Tony Hayward’s making the headlines, but Rothschild’s the one they’re betting on
Remember Lasse Viren, the Finnish policeman who fell over halfway through the 1972 Olympic 10,000 metres final in Munich only to rise again, sprint past the leaders, and win gold in world record
time? Well, he’s got nothing on Tony Hayward, the former chief executive of BP who stumbled so woefully in his handling of last year’s Gulf of Mexico oil-spill disaster that he seemed
to have been howled right out of the stadium of big-corporate life.
Less than a year after that global public humiliation, Hayward is back on his feet and fronting a new venture called Vallares which has just raised £1.35 billion from investors — half
of them American — to acquire as-yet-unidentified oil and gas assets in emerging markets. The capital-raising comfortably exceeded its £1 billion target, and as soon as Vallares
actually finds a business to buy, the £20 million worth of ‘founders’ securities’ for which Hayward and three partners — Nat Rothschild, his associate Tom Daniel and
ex-Goldman Sachs banker Julian Metherell — have ante’d up will convert into 7 per cent of the whole company, bringing them a windfall worth many times their stake money. So Hayward,
Daniel and Metherell are heading for the Rich List, where Nat Rothschild already resides.
Can all this really be based on a market reassessment of Tony Hayward? Do the world’s most sophisticated investors now agree with Rothschild that ‘on both sides of the Atlantic, Tony
was regarded as a very popular and extremely high-quality chief executive of BP’ — who was unlucky that a widget broke on the Deepwater Horizon rig and that Barack Obama used him
shamelessly as a scapegoat? I’m not so sure. More likely, the comeback-kid story promoted by Vallares’ spinmeisters was a way of drumming up media attention while serious institutions
and hedge funds figured Vallares as a smart play on rising energy demand for rather different reasons.
First, it’s a way of betting on Nat Rothschild, a less amiable personality than Hayward but one whose golden touch has already made him a billionaire. One of Rothschild’s apparent
skills is an ability to do deals with the kind of people who happen to control a lot of natural resources in emerging markets — such as the Russian oligarch Oleg Deripaska and the Bakrie
family in Indonesia. The latter are his partners in Vallar, the huge coalmining venture which started life as a cash shell barely a year ago and which Vallares is intended to replicate.
Many natural-resource owners around the world are in need of the sort of access to international capital markets that Vallares promises to provide, and Rothschild has indicated he will be scouring
Russia, Latin America and Africa for deals. But indigenous private-sector owners are wary of being ripped off by major western energy companies, or voracious Chinese ones. And on the other side of
the table, the likes of BP, scarred by its intractably hostile TNK-BP joint-venture experience in Russia, are inclined to prefer state-controlled partners, with whom negotiations are politically
complex but a deal once signed has a better chance of going forward unmolested. That, so the argument goes, leaves a gap for a smart new player like Vallares.
But its success, so one industry hard-hat told me this week, will depend on ‘quality of asset mix and working-level managers, rather than cult of personality’. Investors have been
reassured by the presence on the Vallares board of a couple of other oil veterans, Rodney Chase and Sir Graham Hearne, but as for Hayward, I suspect what most of the industry still thinks, as Tom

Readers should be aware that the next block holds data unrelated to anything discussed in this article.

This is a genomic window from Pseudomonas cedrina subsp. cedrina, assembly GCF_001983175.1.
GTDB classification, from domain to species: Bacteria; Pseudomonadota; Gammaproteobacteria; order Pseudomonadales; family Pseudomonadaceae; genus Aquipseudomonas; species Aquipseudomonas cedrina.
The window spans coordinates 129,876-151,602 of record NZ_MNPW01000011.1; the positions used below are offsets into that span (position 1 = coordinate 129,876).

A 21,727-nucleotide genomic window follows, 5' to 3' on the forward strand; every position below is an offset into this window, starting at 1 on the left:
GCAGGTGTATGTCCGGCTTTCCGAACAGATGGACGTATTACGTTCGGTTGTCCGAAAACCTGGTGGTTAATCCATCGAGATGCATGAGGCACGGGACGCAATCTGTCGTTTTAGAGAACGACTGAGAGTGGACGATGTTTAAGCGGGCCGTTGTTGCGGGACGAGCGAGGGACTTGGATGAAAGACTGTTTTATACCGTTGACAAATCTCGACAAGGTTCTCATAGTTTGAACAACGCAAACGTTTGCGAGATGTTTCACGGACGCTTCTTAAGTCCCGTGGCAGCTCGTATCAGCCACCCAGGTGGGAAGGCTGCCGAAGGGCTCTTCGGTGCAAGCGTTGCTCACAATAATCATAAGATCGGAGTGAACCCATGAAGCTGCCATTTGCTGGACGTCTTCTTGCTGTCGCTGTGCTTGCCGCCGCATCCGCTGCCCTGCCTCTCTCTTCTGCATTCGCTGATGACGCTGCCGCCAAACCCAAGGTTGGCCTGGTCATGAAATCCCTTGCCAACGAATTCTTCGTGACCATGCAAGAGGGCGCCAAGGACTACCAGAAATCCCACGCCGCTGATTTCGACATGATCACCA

Bower wrote here a year ago, is that he’s ‘a good geologist but a weak leader’. He’s a decent bloke with a smaller ego than his BP predecessor Lord Browne, but as chief
executive his performance was, in the end, pretty lamentable.
If he was unlucky it was not so much because a catastrophic accident happened on his watch and he carried the can but because, on the Peter Principle, he had been promoted to a level that turned
out to be beyond his competence. It will be fascinating to see whether a controversial book due out next month, Spills and Spin: The Inside Story of BP by Reuters correspondent Tom Bergin, confirms
or reverses that judgment. Hayward’s Viren-like bid for personal gold may be the most interesting aspect of Vallares while it doesn’t yet have an oil and gas business to talk about, but
it’s hard to see him as its greatest asset.
Speaking of brilliant exercises in spin, the Campaign for High Speed Rail has injected a lively element of north-south class warfare into the row — coming to a crescendo in the final weeks of
public consultation — about the route of the proposed £34 billion London to Birmingham line and the justification for building it at all. ‘Their lawns or our jobs’, the
slogan adopted by the militant Manchester wing of the campaign, deserves a prize for compressing the entire stand-off between northern economic-development advocates and Buckinghamshire nimbyists
into just five syllables. Even better, it turns out that the pro-HSR lobby is backed by Morrisons supermarkets and Greggs the chain baker, both prominent purveyors of the pies that satisfy northern
appetites. All we need now are Planet Organic and Patisserie Valerie to come out for the antis and we’ve really got a scrap on our hands.
Meanwhile Joe Rukin, founder of Stop HSR, says the only people on the pro side are ‘train spotters, big business and greedy politicians’. I am none of those, and I can’t quite
match either side for concision, but I happen to think a high-speed rail network is a mark of a civilised, progressive country, and that if another 20 years go by without one in Britain, our
long-distance transport infrastructure will collapse from over-crowding and under-investment. So I’m for guillotining the debate, raising the money and bringing on the bulldozers. But then my
lawn’s not in Buckinghamshire.